Iron Maiden

Gig Review: Iron Maiden, SECC, Glasgow, 20th July 2011

The last time Iron Maiden played in Scotland was in support of 2006’s ‘A Matter of Life and Death’ album. On that tour they chose to perform that album in its entirety. Back then, I was just amazed to see one of the best (if not the best) metal bands right before my eyes playing some amazing songs. If I had seen the same show now, I can’t help but feel I may have missed some of the more classic tracks that weren’t played that night such as ‘The Trooper’ and ‘Number of the Beast.’ It’s 2011 now though, and Iron Maiden in 2011 are a completely different, ahem, beast.

Kicking things off in an appropriately rock and roll fashion are Airbourne (8) who should feel right at home in such a support slot. Their songs may all sound the same, but so do AC/DC’s and they aren’t exactly the smallest band in the world. The synchornised headbanging, the long hair flowing, it’s all completely in the name of rock, which the mostly middle-aged crowd can’t help but warm to and appreciate. It also helps that lead singer/guitarist Joel O’Keefe decides to throw in a guitar solo towards the end of the set that consists of ‘Scotland the Brave.’

No support band will ever steal the show from Iron Maiden (10) though. On this tour they choose not to perform the entirety of their latest release, but they do play half of it, and in my opinion it’s the better half that gets aired tonight. The intro of ‘Satellite 15…The Final Frontier’ into ‘El Dorado’ makes complete sense, and ‘Coming Home’, ‘The Talisman’ and ‘Where the Wild Wind Blows’ fit comfortably alongside recent Maiden epics such as ‘Dance of Death.’

Which is why this show is superior to their 2006 performance. There is a healthy balance of new and old. Nothing from ‘A Matter of Life and Death’ is performed tonight, but the likes of ‘Blood Brothers’ and ‘The Wicker Man’ have become classics that receive just as warm a welcome as ‘The Evil That Men Do’ and ‘2 Minutes to Midnight.’

People accuse the likes of Slayer and Metallica of showing their age – Maiden were here first, and the energy from all of the guys on stage far outranks anything the Big 4 have done in a long time. The feeling of pride you get as Bruce Dickinson waves the British flag while the guitarists stand strong at the front of the stage during ‘The Trooper’ is overwhelming; over 10,000 fans “whoa-oh”ing the lead guitar melody of ‘Fear of the Dark’ is a response no other band can provoke; no other band has a guitarist who can run under a massive, robotic skeleton’s legs that is playing guitar. None. “Eddie! Eddie!” chants are, appropriately, yelled all night long.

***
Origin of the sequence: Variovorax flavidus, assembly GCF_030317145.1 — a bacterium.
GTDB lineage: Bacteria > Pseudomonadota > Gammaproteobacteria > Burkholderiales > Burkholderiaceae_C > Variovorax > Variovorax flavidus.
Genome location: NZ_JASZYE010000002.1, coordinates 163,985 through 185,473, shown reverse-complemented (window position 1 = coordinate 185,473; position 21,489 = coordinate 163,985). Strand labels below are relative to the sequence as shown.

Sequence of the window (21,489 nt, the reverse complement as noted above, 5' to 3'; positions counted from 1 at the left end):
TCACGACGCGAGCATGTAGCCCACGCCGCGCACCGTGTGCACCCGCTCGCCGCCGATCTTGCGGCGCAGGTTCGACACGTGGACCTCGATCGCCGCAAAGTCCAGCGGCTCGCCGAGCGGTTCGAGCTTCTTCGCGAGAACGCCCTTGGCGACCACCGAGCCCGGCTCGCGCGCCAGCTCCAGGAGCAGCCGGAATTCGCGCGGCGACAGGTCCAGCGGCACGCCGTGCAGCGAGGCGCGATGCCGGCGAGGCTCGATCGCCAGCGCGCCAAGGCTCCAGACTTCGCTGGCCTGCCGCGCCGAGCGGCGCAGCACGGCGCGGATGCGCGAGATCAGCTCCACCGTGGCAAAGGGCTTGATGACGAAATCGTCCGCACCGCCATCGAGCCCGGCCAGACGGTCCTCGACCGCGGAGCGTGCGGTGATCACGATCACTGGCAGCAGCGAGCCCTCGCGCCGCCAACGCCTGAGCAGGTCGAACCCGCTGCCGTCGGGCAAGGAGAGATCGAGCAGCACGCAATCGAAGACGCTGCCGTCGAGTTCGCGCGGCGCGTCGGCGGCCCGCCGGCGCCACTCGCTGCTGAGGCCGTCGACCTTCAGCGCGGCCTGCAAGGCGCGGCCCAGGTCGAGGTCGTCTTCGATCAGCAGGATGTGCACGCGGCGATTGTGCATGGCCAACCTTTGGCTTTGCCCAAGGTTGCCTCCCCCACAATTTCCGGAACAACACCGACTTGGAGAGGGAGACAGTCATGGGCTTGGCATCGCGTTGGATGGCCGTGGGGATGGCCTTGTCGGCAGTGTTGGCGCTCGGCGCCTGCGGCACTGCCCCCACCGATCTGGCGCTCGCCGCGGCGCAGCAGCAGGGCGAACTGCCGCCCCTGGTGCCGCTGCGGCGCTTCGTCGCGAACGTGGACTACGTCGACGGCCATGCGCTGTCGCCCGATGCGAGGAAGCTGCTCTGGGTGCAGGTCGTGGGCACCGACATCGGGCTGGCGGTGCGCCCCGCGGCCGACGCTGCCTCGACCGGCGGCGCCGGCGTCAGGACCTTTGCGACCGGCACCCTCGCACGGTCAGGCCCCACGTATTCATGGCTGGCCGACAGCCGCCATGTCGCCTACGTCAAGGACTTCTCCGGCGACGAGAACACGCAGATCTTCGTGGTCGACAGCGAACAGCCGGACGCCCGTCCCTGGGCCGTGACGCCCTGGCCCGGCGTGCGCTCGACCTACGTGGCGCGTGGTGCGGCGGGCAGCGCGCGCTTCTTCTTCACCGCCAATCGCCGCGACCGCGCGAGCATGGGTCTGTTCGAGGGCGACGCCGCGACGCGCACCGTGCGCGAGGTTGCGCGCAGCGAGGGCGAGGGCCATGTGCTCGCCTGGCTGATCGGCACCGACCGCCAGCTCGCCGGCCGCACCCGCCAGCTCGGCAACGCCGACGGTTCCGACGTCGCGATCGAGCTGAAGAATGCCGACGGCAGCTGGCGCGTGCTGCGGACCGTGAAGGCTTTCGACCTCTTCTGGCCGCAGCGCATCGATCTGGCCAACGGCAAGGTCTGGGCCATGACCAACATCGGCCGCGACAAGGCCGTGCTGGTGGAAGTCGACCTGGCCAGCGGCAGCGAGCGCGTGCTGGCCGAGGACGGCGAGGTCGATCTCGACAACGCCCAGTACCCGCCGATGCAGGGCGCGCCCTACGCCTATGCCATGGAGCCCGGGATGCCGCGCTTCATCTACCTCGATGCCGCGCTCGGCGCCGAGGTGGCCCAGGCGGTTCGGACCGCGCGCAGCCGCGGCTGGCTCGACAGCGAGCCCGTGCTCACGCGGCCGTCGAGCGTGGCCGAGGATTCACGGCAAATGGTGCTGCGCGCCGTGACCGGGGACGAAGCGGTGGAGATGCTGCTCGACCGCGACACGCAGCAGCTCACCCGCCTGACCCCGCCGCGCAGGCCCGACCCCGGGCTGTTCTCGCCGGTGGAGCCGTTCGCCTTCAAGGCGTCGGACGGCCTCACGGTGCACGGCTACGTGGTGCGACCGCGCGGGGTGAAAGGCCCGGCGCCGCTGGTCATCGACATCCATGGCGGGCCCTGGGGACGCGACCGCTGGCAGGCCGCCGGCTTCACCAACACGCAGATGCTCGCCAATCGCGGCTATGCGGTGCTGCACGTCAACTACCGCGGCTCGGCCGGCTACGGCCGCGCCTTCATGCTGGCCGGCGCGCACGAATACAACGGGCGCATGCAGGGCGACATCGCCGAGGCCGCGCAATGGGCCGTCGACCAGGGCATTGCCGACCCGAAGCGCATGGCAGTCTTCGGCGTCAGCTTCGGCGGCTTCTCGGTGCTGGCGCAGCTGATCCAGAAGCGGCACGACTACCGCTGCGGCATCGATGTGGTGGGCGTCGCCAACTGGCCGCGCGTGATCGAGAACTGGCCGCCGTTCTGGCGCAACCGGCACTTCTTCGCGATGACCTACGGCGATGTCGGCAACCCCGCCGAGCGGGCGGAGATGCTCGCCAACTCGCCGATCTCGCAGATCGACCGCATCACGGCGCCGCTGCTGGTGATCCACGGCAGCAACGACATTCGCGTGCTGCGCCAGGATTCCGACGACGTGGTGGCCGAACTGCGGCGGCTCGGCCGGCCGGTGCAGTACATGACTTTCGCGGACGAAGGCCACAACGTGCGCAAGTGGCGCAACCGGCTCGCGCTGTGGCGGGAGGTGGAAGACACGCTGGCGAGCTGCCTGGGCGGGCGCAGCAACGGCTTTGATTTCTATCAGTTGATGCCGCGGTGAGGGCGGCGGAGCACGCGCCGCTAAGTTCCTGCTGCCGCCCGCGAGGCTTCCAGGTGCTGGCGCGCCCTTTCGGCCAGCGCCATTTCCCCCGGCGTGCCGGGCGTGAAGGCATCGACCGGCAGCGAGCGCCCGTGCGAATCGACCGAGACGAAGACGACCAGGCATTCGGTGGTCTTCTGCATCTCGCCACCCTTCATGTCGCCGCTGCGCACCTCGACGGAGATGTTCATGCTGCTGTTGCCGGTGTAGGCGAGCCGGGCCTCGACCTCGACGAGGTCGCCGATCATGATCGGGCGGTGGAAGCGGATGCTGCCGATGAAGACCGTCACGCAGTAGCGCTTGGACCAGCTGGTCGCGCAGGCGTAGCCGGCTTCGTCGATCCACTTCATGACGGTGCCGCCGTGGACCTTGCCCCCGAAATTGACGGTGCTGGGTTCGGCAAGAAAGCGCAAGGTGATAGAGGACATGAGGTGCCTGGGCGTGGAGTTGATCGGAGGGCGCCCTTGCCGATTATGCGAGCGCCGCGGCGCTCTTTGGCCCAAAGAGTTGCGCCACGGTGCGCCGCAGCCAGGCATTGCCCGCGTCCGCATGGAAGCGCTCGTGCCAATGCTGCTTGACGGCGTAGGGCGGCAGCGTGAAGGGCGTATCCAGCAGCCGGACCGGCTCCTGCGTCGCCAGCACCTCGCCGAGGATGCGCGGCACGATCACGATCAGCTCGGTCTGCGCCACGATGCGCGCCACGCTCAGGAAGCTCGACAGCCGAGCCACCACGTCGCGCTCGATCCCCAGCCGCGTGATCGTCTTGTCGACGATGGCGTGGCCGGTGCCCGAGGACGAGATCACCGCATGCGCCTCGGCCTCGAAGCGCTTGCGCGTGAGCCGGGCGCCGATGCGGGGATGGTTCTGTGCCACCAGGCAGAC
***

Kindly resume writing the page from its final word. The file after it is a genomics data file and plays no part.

To pick a standout song in a Maiden set is almost impossible. ‘Fear of the Dark’ is a live staple for a reason. Since this is the Final Frontier World Tour, I would have to say that ‘The Wild Wind Blows’ was the standout moment for me. An epic conclusion to their 15th album, I hope they keep it in their set for years to come.

As Bruce said, critics were quick to point out that ‘The Final Frontier’ hints at the end of a legendary band. He announces that, on the contrary, “we thought we’d stick around for a bit if that’s alright with you.” I can’t imagine anyone objecting.


About Scott Wilson

Having spent the last twenty years of his life telling his friends his opinion of the latest release by every band he has ever heard of, Scott is an enthusiastic journalist and keen writer. A fan of every genre of music, though his heart firmly belongs to rock, he has been spending far too much money on gigs and not enough on digs. Reachable by either email or Twitter where copious amounts of commentating and general excitement can also be found.

2 Responses to “Gig Review: Iron Maiden, SECC, Glasgow, 20th July 2011”

  1. Nice article. Makes me wish I’d been there. Not sure that it’s fair to draw aline between AC/DC and Airbourne though!